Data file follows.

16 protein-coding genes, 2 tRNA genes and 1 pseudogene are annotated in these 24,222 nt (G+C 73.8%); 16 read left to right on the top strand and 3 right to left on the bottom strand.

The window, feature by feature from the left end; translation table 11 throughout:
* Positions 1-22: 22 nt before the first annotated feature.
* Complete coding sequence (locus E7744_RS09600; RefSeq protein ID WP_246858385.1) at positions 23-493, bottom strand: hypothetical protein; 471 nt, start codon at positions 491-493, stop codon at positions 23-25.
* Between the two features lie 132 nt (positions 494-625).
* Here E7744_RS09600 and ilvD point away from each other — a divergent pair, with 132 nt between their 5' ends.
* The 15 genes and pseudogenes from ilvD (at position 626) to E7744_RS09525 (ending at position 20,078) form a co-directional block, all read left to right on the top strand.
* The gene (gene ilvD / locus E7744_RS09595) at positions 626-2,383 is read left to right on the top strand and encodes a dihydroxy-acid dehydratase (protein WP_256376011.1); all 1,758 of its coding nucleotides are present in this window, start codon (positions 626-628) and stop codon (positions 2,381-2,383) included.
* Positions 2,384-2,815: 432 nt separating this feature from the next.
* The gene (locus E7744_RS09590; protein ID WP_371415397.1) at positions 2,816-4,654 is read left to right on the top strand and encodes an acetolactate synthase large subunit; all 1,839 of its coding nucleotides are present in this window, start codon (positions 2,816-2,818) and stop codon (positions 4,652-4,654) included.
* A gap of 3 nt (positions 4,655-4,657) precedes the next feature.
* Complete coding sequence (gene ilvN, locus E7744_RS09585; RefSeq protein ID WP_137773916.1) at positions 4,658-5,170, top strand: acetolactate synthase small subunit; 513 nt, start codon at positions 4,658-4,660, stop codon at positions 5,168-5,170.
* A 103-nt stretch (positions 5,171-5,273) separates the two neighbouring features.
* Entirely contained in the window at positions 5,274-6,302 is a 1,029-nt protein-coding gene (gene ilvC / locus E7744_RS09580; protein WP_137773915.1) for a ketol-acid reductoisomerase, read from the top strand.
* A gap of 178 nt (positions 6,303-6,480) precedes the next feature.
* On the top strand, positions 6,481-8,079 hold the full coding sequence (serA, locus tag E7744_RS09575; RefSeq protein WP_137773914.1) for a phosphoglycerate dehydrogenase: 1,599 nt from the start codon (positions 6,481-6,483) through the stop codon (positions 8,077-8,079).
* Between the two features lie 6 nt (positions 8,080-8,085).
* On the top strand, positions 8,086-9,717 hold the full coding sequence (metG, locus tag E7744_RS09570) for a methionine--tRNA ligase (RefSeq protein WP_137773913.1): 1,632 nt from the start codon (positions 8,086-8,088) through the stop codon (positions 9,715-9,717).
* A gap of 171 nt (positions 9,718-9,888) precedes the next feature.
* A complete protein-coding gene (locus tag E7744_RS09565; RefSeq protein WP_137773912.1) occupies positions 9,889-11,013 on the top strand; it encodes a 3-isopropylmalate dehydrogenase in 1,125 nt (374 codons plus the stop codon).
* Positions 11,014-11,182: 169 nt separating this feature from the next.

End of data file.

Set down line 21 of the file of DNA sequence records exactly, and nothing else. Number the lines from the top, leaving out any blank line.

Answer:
* Positions 11,014-11,182: 169 nt separating this feature from the next.